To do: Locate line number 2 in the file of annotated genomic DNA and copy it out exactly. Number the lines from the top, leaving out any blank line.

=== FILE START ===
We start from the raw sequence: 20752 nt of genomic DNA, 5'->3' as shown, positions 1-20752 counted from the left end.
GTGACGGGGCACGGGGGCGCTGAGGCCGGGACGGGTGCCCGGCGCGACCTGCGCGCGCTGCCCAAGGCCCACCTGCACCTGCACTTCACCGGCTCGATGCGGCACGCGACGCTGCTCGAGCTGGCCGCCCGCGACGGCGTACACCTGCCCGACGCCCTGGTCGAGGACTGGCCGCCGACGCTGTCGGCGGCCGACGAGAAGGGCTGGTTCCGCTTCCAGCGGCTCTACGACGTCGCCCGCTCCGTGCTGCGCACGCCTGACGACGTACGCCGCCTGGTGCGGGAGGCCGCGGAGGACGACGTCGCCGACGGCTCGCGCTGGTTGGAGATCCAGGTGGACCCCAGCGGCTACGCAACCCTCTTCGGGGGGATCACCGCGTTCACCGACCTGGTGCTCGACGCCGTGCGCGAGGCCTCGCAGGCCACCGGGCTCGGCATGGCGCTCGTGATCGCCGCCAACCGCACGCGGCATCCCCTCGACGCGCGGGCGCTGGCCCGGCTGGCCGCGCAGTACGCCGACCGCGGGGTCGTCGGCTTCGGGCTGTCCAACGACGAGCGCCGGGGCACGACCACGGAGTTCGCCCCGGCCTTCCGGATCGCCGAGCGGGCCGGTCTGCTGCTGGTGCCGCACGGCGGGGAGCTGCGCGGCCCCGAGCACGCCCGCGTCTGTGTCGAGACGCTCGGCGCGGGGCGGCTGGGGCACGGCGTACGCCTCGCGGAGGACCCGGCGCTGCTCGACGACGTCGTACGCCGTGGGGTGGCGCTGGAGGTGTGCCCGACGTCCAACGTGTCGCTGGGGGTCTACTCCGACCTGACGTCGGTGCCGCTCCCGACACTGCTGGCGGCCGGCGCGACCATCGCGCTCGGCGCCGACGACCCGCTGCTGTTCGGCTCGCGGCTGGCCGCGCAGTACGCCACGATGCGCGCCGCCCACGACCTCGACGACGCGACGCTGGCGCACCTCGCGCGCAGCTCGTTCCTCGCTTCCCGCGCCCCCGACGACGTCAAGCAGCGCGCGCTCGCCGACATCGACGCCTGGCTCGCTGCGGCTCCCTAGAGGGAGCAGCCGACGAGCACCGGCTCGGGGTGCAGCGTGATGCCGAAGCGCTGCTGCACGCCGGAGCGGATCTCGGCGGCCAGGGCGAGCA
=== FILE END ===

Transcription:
GTGACGGGGCACGGGGGCGCTGAGGCCGGGACGGGTGCCCGGCGCGACCTGCGCGCGCTGCCCAAGGCCCACCTGCACCTGCACTTCACCGGCTCGATGCGGCACGCGACGCTGCTCGAGCTGGCCGCCCGCGACGGCGTACACCTGCCCGACGCCCTGGTCGAGGACTGGCCGCCGACGCTGTCGGCGGCCGACGAGAAGGGCTGGTTCCGCTTCCAGCGGCTCTACGACGTCGCCCGCTCCGTGCTGCGCACGCCTGACGACGTACGCCGCCTGGTGCGGGAGGCCGCGGAGGACGACGTCGCCGACGGCTCGCGCTGGTTGGAGATCCAGGTGGACCCCAGCGGCTACGCAACCCTCTTCGGGGGGATCACCGCGTTCACCGACCTGGTGCTCGACGCCGTGCGCGAGGCCTCGCAGGCCACCGGGCTCGGCATGGCGCTCGTGATCGCCGCCAACCGCACGCGGCATCCCCTCGACGCGCGGGCGCTGGCCCGGCTGGCCGCGCAGTACGCCGACCGCGGGGTCGTCGGCTTCGGGCTGTCCAACGACGAGCGCCGGGGCACGACCACGGAGTTCGCCCCGGCCTTCCGGATCGCCGAGCGGGCCGGTCTGCTGCTGGTGCCGCACGGCGGGGAGCTGCGCGGCCCCGAGCACGCCCGCGTCTGTGTCGAGACGCTCGGCGCGGGGCGGCTGGGGCACGGCGTACGCCTCGCGGAGGACCCGGCGCTGCTCGACGACGTCGTACGCCGTGGGGTGGCGCTGGAGGTGTGCCCGACGTCCAACGTGTCGCTGGGGGTCTACTCCGACCTGACGTCGGTGCCGCTCCCGACACTGCTGGCGGCCGGCGCGACCATCGCGCTCGGCGCCGACGACCCGCTGCTGTTCGGCTCGCGGCTGGCCGCGCAGTACGCCACGATGCGCGCCGCCCACGACCTCGACGACGCGACGCTGGCGCACCTCGCGCGCAGCTCGTTCCTCGCTTCCCGCGCCCCCGACGACGTCAAGCAGCGCGCGCTCGCCGACATCGACGCCTGGCTCGCTGCGGCTCCCTAGAGGGAGCAGCCGACGAGCACCGGCTCGGGGTGCAGCGTGATGCCGAAGCGCTGCTGCACGCCGGAGCGGATCTCGGCGGCCAGGGCGAGCA